THURSDAY 15 FEB 2018 11:16 AM


Who: Severn Valley Railway Trust and drp

Objective: From the early 19th century, locomotives powered the industrial landscape and became a key mode of transport for Britain’s ever-growing, ever-curious population. Modern trains now traverse the length and breadth of the UK, but heritage steam railways are confined to certain areas. One such 17-mile track exists in Kidderminster’s Severn Valley. Despite the Severn Valley Railway’s annual quarter million visitors, the Severn Valley Railway Charitable Trust is under pressure to fund updates to its ageing locomotive vehicles and well-worn infrastructure.

Strategy: With Worcestershire-based integrated communications agency drp, the Severn Valley Railway Trust has released a promotional film highlighting its work. Welcoming 1,700 volunteers, the trust aims to secure a sustainable future for the heritage steam railway – no mean feat, considering the bridges, viaducts, tunnels, tracks, engines and buildings needing constant maintenance and support. With the release of its promotional film, the Severn Valley Railway Trust and drp highlight Britain’s unique railway heritage while reinforcing the importance of donations. Enough donations will see the Severn Valley Railway continuing to educate and entertain visitors for years to come.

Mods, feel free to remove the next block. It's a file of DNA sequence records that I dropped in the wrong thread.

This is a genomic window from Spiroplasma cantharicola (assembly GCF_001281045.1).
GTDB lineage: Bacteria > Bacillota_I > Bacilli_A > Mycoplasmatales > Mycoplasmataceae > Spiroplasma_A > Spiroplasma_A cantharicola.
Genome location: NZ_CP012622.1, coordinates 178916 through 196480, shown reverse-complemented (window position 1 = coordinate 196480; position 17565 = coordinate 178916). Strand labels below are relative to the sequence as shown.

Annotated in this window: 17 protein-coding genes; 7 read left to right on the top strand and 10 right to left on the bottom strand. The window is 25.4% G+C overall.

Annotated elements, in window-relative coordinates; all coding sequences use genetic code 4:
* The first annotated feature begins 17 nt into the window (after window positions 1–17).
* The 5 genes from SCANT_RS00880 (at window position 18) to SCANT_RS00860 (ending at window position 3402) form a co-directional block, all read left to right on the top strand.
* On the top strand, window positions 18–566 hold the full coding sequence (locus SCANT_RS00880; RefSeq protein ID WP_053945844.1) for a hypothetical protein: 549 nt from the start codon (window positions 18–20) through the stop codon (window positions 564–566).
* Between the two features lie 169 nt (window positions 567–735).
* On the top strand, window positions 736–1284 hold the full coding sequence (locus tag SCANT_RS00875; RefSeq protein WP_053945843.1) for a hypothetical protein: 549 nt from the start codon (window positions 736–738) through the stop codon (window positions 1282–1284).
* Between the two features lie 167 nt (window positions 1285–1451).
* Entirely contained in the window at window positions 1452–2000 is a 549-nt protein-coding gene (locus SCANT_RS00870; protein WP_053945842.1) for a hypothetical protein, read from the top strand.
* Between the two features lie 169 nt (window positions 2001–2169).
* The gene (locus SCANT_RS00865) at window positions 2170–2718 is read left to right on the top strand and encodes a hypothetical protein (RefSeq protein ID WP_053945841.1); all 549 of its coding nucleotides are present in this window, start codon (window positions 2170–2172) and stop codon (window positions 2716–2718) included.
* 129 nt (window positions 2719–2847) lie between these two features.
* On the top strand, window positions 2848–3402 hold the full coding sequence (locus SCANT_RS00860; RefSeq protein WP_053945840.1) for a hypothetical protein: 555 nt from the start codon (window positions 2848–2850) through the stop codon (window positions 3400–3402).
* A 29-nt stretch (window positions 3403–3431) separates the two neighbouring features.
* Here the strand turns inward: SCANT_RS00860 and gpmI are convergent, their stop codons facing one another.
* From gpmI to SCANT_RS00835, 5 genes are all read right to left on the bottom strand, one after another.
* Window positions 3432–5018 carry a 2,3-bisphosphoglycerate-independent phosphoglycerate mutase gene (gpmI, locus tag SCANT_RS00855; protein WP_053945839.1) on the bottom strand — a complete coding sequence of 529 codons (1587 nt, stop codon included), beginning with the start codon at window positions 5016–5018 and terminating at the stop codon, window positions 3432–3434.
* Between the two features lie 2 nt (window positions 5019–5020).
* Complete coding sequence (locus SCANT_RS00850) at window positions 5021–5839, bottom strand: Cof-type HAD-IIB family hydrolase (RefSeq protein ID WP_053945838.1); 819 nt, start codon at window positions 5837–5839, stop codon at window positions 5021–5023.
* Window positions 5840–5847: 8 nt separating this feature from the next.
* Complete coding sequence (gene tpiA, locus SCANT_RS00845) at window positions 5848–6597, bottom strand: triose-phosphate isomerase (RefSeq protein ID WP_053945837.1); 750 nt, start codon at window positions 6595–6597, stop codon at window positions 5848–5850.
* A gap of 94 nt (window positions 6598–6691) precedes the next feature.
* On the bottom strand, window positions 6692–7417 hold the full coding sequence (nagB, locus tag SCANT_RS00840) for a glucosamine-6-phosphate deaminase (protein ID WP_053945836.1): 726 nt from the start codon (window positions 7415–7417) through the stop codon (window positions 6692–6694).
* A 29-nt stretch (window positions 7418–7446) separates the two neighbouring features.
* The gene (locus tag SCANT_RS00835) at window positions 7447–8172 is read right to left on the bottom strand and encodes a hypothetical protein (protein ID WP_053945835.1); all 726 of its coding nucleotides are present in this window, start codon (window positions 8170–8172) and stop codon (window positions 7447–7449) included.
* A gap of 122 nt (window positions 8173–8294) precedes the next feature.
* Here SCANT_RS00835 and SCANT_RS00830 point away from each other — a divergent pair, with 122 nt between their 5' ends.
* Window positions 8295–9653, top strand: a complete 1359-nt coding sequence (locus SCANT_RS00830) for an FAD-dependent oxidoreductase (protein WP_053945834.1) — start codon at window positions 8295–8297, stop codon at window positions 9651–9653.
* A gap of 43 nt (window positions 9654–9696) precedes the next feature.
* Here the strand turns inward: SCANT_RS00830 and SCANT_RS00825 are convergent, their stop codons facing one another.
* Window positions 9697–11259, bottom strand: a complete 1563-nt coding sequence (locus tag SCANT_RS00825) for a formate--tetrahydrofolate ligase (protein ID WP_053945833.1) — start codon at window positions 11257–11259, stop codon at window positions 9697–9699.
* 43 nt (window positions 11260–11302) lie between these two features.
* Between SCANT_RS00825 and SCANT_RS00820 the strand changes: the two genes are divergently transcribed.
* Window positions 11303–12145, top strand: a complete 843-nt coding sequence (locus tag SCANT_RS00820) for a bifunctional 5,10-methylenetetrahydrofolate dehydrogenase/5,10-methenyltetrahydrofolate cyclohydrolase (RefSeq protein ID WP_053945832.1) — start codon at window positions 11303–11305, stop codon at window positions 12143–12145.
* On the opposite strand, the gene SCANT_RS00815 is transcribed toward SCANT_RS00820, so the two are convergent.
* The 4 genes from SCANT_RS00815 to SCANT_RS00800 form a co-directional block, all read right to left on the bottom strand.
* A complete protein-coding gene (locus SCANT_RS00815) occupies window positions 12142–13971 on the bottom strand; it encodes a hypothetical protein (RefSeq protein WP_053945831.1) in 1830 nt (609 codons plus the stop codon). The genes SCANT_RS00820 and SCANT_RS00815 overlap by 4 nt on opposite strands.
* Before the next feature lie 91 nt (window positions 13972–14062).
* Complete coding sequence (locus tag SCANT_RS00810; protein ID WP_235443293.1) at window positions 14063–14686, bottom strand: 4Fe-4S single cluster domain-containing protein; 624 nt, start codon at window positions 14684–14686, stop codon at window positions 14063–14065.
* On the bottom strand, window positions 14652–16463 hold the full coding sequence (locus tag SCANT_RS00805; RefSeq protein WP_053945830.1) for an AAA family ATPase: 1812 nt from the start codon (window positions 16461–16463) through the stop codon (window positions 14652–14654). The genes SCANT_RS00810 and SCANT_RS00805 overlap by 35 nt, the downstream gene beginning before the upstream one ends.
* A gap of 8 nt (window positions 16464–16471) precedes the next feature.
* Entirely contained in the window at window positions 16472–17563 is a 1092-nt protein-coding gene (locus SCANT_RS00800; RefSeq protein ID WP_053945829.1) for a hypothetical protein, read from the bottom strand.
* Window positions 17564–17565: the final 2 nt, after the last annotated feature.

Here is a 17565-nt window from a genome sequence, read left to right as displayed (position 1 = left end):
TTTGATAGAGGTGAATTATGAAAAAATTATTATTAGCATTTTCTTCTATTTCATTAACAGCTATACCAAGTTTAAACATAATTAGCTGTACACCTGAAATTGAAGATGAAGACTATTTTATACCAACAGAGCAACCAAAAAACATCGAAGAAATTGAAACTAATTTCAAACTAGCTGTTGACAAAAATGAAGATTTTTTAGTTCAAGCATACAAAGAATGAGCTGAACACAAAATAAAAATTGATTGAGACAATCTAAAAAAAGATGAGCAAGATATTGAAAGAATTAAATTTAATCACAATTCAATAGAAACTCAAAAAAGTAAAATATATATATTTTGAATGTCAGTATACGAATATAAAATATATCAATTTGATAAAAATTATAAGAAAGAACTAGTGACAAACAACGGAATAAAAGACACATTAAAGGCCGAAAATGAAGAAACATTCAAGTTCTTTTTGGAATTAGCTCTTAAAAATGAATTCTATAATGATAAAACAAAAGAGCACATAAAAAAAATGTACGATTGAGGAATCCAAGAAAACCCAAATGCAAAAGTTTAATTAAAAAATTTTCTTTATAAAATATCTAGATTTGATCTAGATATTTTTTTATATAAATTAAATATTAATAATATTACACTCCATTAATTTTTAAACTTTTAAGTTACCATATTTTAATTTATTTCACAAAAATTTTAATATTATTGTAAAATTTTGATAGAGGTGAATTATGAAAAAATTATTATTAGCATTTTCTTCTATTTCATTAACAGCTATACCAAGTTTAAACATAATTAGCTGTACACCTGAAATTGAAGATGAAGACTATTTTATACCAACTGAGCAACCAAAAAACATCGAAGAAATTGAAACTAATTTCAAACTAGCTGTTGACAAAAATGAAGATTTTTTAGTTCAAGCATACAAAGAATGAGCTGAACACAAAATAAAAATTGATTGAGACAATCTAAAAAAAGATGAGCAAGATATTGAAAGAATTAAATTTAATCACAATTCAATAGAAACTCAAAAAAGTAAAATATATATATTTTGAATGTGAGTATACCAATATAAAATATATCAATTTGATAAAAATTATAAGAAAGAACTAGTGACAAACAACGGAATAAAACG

Rationale: For the Severn Valley Railway Trust, the film is a key way to address the funding challenges it continuously faces while ensuring the pressures the railway faces are communicated to an audience beyond the valley. “Ticket sales and profits from our shops, cafes and bars pay for the day-to-day running of our train services, but they cannot meet the substantial costs of overhauling our locomotives and carriages,” says the trust’s charitable director, Shelagh Paterson. And for drp, the local nature of the project is simply part engrained in the company ethos. Dagmar Mackett, board director of video at drp, says, “Being able to support the Severn Valley Railway is a real honour for us. This piece of British history is as local to Worcestershire as we are; at drp we always try to support local businesses and give something back to the local community.”

For more from Communicate magazine, follow us on Twitter